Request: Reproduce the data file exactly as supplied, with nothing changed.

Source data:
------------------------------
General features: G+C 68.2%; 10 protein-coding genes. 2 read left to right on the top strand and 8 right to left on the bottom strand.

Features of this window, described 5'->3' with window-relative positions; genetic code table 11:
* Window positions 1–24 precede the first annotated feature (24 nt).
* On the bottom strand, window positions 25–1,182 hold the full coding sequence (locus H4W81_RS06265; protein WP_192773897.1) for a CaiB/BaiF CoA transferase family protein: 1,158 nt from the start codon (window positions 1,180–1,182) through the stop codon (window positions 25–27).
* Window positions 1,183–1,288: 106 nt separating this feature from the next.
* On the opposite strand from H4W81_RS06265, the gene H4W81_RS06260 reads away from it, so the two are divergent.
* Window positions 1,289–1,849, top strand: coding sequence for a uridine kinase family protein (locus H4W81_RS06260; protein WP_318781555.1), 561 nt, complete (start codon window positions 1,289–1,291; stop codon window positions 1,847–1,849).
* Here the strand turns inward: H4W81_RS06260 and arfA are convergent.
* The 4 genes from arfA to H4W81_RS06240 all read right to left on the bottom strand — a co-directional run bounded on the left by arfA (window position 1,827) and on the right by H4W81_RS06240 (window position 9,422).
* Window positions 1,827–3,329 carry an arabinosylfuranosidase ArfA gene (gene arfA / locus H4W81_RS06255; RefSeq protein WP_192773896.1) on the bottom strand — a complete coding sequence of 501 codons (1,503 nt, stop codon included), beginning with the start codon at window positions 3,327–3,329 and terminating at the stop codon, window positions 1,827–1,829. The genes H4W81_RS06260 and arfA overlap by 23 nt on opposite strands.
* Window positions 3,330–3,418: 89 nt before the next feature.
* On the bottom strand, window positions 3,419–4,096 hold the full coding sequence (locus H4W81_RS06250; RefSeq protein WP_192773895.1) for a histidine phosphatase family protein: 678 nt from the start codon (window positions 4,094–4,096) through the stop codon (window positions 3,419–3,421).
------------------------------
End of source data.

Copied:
General features: G+C 68.2%; 10 protein-coding genes. 2 read left to right on the top strand and 8 right to left on the bottom strand.

Features of this window, described 5'->3' with window-relative positions; genetic code table 11:
* Window positions 1–24 precede the first annotated feature (24 nt).
* On the bottom strand, window positions 25–1,182 hold the full coding sequence (locus H4W81_RS06265; protein WP_192773897.1) for a CaiB/BaiF CoA transferase family protein: 1,158 nt from the start codon (window positions 1,180–1,182) through the stop codon (window positions 25–27).
* Window positions 1,183–1,288: 106 nt separating this feature from the next.
* On the opposite strand from H4W81_RS06265, the gene H4W81_RS06260 reads away from it, so the two are divergent.
* Window positions 1,289–1,849, top strand: coding sequence for a uridine kinase family protein (locus H4W81_RS06260; protein WP_318781555.1), 561 nt, complete (start codon window positions 1,289–1,291; stop codon window positions 1,847–1,849).
* Here the strand turns inward: H4W81_RS06260 and arfA are convergent.
* The 4 genes from arfA to H4W81_RS06240 all read right to left on the bottom strand — a co-directional run bounded on the left by arfA (window position 1,827) and on the right by H4W81_RS06240 (window position 9,422).
* Window positions 1,827–3,329 carry an arabinosylfuranosidase ArfA gene (gene arfA / locus H4W81_RS06255; RefSeq protein WP_192773896.1) on the bottom strand — a complete coding sequence of 501 codons (1,503 nt, stop codon included), beginning with the start codon at window positions 3,327–3,329 and terminating at the stop codon, window positions 1,827–1,829. The genes H4W81_RS06260 and arfA overlap by 23 nt on opposite strands.
* Window positions 3,330–3,418: 89 nt before the next feature.
* On the bottom strand, window positions 3,419–4,096 hold the full coding sequence (locus H4W81_RS06250; RefSeq protein WP_192773895.1) for a histidine phosphatase family protein: 678 nt from the start codon (window positions 4,094–4,096) through the stop codon (window positions 3,419–3,421).